• A well-defined blinded and randomized study design with placebo controls and an effective sample size
  • Detail provided to allow for replication and no additional treatment provided
  • Accurately reported statistical analyses
  • Conflicts of interest and funding sources (including supplement manufacturer) declared”

Regulations for Animal Supplements in ‘Disarray’

The Center for Veterinary Medicine is a branch of the U.S. Food and Drug Administration that’s in charge of regulating animal food products.8 CVM previously requested a report from the National Research Council on the safety of three animal dietary supplements — lutein, evening primrose oil, and garlic — for horses, dogs and cats.9

Due to inadequate data, the researchers who wrote the report said they could not define a safe upper limit for the supplements and added that “regulations dealing with animal dietary supplements are in disarray.” Among the problems standing in the way of assessing pet supplements’ safety are lack of standardization among active ingredients and limited safety studies. According to the report:10

“Many challenges stand in the way of determining whether or not animal dietary supplements are safe and at what dosage. Supplements considered safe in humans and other cross-species are not always safe in horses, dogs, and cats. An adverse event reporting system is badly needed … Clear and precise regulations are needed to allow only safe dietary supplements on the market.”

Work With Your Integrative Vet to Find Safe Supplements

NASC has a Quality Seal designed to make it easier to spot high-quality supplements for companion animals and horses. In addition to maintaining an adverse event reporting system, companies with products that display the NASC Quality Seal must comply with stringent labeling requirements, have ingredients reviewed by the NASC Scientific Advisory Committee, have documented quality control and more.11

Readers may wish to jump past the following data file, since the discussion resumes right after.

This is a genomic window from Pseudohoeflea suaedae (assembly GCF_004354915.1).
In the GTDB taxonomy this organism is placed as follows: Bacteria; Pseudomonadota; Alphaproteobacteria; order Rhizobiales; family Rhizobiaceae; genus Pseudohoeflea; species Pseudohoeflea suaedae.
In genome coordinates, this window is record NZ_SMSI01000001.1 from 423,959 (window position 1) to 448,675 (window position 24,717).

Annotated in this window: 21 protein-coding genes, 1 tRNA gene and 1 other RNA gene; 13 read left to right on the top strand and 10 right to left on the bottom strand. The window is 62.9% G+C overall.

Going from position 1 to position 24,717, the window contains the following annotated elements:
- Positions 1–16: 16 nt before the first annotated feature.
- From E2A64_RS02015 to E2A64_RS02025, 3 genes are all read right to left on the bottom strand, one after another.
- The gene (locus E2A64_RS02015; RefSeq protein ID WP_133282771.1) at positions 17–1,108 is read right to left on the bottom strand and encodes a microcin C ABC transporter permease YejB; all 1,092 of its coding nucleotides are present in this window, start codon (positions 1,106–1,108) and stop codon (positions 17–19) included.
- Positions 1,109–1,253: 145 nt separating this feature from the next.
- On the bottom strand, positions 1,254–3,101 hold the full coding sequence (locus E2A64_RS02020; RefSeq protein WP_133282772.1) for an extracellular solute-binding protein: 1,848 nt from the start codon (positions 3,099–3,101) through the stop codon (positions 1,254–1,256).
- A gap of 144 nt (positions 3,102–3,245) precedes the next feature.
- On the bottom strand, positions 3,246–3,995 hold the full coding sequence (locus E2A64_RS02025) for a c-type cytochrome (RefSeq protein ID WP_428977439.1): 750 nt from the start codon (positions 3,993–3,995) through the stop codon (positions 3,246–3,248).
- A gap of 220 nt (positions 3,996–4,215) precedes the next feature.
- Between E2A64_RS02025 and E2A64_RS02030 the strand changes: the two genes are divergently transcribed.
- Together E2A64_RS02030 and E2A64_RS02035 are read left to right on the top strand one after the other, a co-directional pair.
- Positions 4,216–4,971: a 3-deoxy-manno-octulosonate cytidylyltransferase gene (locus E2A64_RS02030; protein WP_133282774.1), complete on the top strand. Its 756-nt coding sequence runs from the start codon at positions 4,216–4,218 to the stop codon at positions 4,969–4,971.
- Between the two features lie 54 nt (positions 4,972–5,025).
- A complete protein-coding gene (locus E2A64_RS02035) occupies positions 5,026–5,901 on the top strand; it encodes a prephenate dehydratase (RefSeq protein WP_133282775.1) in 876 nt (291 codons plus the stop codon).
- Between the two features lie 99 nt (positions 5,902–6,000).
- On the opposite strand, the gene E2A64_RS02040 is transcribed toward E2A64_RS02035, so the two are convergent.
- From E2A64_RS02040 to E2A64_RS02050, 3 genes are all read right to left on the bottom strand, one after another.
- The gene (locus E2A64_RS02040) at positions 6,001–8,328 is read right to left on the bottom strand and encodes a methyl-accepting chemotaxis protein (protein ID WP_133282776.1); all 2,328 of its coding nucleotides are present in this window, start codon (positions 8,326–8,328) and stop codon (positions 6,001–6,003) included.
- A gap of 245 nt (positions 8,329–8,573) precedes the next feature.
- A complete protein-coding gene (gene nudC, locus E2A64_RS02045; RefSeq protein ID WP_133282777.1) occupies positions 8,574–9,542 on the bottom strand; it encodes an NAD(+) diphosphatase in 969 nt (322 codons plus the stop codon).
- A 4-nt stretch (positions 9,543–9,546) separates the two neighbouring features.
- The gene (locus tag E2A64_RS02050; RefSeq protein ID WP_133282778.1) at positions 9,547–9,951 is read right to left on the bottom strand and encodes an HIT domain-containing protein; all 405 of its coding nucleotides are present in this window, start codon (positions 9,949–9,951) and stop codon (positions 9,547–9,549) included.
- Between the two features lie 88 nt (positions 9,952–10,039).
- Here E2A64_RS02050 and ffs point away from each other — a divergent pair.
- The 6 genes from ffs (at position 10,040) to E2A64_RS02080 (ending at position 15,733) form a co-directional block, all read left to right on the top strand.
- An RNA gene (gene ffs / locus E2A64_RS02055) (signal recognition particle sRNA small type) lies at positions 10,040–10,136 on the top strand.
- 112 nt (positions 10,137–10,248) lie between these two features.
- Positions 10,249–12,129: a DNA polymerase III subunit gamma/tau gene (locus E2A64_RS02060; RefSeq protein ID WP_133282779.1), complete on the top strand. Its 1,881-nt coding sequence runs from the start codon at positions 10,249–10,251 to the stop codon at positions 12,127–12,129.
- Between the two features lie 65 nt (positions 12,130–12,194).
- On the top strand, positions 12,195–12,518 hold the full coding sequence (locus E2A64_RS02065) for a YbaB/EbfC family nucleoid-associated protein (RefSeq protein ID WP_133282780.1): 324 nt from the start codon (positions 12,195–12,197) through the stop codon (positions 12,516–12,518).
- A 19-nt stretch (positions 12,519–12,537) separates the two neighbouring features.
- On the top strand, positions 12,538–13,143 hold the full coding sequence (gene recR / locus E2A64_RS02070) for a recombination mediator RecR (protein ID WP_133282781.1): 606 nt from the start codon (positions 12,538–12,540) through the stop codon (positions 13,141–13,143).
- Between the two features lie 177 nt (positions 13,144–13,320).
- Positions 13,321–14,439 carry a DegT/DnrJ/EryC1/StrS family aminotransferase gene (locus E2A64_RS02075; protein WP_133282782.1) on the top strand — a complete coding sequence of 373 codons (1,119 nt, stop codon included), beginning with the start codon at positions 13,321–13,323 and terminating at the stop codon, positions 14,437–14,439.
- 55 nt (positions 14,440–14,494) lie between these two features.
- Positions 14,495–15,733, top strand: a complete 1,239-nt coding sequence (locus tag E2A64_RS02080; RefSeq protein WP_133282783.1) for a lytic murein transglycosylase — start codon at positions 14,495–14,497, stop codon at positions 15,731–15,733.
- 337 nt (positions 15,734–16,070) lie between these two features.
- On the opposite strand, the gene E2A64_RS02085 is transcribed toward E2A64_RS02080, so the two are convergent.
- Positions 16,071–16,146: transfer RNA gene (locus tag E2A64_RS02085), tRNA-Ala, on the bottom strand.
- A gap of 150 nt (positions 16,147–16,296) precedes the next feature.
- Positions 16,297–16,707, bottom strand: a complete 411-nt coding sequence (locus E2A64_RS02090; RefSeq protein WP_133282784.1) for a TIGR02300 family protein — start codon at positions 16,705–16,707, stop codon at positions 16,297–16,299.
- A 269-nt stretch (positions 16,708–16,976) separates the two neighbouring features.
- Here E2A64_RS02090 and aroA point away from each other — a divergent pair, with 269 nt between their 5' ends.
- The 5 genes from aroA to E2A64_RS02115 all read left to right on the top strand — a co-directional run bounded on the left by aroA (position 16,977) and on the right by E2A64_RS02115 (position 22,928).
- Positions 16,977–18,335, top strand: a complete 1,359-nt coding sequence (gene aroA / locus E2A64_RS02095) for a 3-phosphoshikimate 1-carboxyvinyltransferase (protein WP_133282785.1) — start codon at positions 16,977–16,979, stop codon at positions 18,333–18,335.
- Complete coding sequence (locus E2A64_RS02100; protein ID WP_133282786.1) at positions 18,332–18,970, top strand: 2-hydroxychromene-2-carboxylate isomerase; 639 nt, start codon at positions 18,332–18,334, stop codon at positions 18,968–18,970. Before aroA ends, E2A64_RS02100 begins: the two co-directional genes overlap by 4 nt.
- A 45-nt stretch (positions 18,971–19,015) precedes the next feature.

However, there are also other human grade, third-party tested supplements available for a wide range of companion animal conditions. For instance, regarding joint health (one of the most common reasons why pet owners look for animal supplements), there are a variety of popular nutraceutical chondroprotective agents (CPAs) including glucosamine sulfate, collagen, MSM, eggshell membrane, perna mussel and hyaluronic acid. CPAs slow the rate of cartilage degeneration, which is critical for preserving healthspan and quality of life.

There are supplements for every organ system and medical condition, but also newer categories of supplements to support genetic predispositions, metabolic processes and pathways. Most importantly, remember you can’t supplement your pet’s way out of a poor lifestyle.

I recommend addressing all wellness obstacles in your pet’s immediate living environment before buying any supplements. Addressing poor nutrition coming from ultraprocessed pet food, meeting daily exercise/rehabilitation needs, removing environmental chemical exposures, minimizing emotional and mental stress and maximizing social experiences and enrichment is step one. Supplements can then be added to support these ongoing efforts.

The form, dose and type of supplements your functional medicine or integrative veterinarian recommends should be based on a careful assessment of your pet's individual needs, and will change over time, as your pet’s body changes. Trustworthy supplement brands will be happy to answer your questions about third-party testing, sourcing and quality control.